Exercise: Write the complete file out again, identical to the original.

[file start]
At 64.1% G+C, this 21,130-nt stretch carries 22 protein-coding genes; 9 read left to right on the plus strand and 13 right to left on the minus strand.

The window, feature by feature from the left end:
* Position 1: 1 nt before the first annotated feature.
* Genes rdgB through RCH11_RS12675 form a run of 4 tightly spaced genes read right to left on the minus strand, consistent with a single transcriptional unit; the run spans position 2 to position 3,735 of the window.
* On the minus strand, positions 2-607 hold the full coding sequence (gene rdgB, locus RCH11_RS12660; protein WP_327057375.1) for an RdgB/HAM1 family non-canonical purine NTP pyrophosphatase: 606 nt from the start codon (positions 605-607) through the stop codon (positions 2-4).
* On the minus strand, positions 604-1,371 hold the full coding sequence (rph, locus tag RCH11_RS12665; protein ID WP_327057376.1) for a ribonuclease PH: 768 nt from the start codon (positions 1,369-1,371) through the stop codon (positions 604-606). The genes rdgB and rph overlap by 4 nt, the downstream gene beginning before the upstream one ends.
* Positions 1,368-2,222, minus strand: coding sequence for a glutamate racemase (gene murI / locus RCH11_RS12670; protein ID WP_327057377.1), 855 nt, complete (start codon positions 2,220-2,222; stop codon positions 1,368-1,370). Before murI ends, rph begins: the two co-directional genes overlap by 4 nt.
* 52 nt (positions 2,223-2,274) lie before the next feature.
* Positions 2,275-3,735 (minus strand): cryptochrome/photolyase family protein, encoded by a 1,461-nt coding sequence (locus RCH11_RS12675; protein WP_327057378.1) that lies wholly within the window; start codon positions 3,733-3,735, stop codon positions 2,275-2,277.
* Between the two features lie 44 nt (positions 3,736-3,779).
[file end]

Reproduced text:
At 64.1% G+C, this 21,130-nt stretch carries 22 protein-coding genes; 9 read left to right on the plus strand and 13 right to left on the minus strand.

The window, feature by feature from the left end:
* Position 1: 1 nt before the first annotated feature.
* Genes rdgB through RCH11_RS12675 form a run of 4 tightly spaced genes read right to left on the minus strand, consistent with a single transcriptional unit; the run spans position 2 to position 3,735 of the window.
* On the minus strand, positions 2-607 hold the full coding sequence (gene rdgB, locus RCH11_RS12660; protein WP_327057375.1) for an RdgB/HAM1 family non-canonical purine NTP pyrophosphatase: 606 nt from the start codon (positions 605-607) through the stop codon (positions 2-4).
* On the minus strand, positions 604-1,371 hold the full coding sequence (rph, locus tag RCH11_RS12665; protein ID WP_327057376.1) for a ribonuclease PH: 768 nt from the start codon (positions 1,369-1,371) through the stop codon (positions 604-606). The genes rdgB and rph overlap by 4 nt, the downstream gene beginning before the upstream one ends.
* Positions 1,368-2,222, minus strand: coding sequence for a glutamate racemase (gene murI / locus RCH11_RS12670; protein ID WP_327057377.1), 855 nt, complete (start codon positions 2,220-2,222; stop codon positions 1,368-1,370). Before murI ends, rph begins: the two co-directional genes overlap by 4 nt.
* 52 nt (positions 2,223-2,274) lie before the next feature.
* Positions 2,275-3,735 (minus strand): cryptochrome/photolyase family protein, encoded by a 1,461-nt coding sequence (locus RCH11_RS12675; protein WP_327057378.1) that lies wholly within the window; start codon positions 3,733-3,735, stop codon positions 2,275-2,277.
* Between the two features lie 44 nt (positions 3,736-3,779).